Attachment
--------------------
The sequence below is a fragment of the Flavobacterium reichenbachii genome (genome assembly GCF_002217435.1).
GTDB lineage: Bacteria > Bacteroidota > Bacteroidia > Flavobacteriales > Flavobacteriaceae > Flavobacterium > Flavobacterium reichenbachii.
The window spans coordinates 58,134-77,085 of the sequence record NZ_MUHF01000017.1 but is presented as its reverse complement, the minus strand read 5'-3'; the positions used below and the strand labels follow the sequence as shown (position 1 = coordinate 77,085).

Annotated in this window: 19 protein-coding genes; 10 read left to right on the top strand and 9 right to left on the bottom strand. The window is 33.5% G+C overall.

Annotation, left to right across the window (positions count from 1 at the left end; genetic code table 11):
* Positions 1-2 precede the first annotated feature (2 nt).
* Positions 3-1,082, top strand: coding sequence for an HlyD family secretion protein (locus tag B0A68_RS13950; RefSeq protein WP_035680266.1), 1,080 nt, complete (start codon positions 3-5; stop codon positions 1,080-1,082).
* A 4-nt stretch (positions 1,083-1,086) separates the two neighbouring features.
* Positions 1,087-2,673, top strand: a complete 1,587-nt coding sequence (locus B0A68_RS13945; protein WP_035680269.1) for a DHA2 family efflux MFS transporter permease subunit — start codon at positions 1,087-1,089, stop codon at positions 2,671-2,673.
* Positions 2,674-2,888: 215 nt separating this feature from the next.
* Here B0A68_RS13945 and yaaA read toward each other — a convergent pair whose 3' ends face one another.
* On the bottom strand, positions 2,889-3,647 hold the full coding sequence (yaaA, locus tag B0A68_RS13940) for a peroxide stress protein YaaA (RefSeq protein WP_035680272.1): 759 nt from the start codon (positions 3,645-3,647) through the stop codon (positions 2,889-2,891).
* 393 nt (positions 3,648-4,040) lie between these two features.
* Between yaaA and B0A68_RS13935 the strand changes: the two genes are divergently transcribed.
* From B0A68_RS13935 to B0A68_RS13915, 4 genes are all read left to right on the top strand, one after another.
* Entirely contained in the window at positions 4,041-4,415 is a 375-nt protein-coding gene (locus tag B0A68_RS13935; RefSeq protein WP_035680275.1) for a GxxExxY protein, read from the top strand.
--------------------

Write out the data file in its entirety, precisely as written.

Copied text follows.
The sequence below is a fragment of the Flavobacterium reichenbachii genome (genome assembly GCF_002217435.1).
GTDB lineage: Bacteria > Bacteroidota > Bacteroidia > Flavobacteriales > Flavobacteriaceae > Flavobacterium > Flavobacterium reichenbachii.
The window spans coordinates 58,134-77,085 of the sequence record NZ_MUHF01000017.1 but is presented as its reverse complement, the minus strand read 5'-3'; the positions used below and the strand labels follow the sequence as shown (position 1 = coordinate 77,085).

Annotated in this window: 19 protein-coding genes; 10 read left to right on the top strand and 9 right to left on the bottom strand. The window is 33.5% G+C overall.

Annotation, left to right across the window (positions count from 1 at the left end; genetic code table 11):
* Positions 1-2 precede the first annotated feature (2 nt).
* Positions 3-1,082, top strand: coding sequence for an HlyD family secretion protein (locus tag B0A68_RS13950; RefSeq protein WP_035680266.1), 1,080 nt, complete (start codon positions 3-5; stop codon positions 1,080-1,082).
* A 4-nt stretch (positions 1,083-1,086) separates the two neighbouring features.
* Positions 1,087-2,673, top strand: a complete 1,587-nt coding sequence (locus B0A68_RS13945; protein WP_035680269.1) for a DHA2 family efflux MFS transporter permease subunit — start codon at positions 1,087-1,089, stop codon at positions 2,671-2,673.
* Positions 2,674-2,888: 215 nt separating this feature from the next.
* Here B0A68_RS13945 and yaaA read toward each other — a convergent pair whose 3' ends face one another.
* On the bottom strand, positions 2,889-3,647 hold the full coding sequence (yaaA, locus tag B0A68_RS13940) for a peroxide stress protein YaaA (RefSeq protein WP_035680272.1): 759 nt from the start codon (positions 3,645-3,647) through the stop codon (positions 2,889-2,891).
* 393 nt (positions 3,648-4,040) lie between these two features.
* Between yaaA and B0A68_RS13935 the strand changes: the two genes are divergently transcribed.
* From B0A68_RS13935 to B0A68_RS13915, 4 genes are all read left to right on the top strand, one after another.
* Entirely contained in the window at positions 4,041-4,415 is a 375-nt protein-coding gene (locus tag B0A68_RS13935; RefSeq protein WP_035680275.1) for a GxxExxY protein, read from the top strand.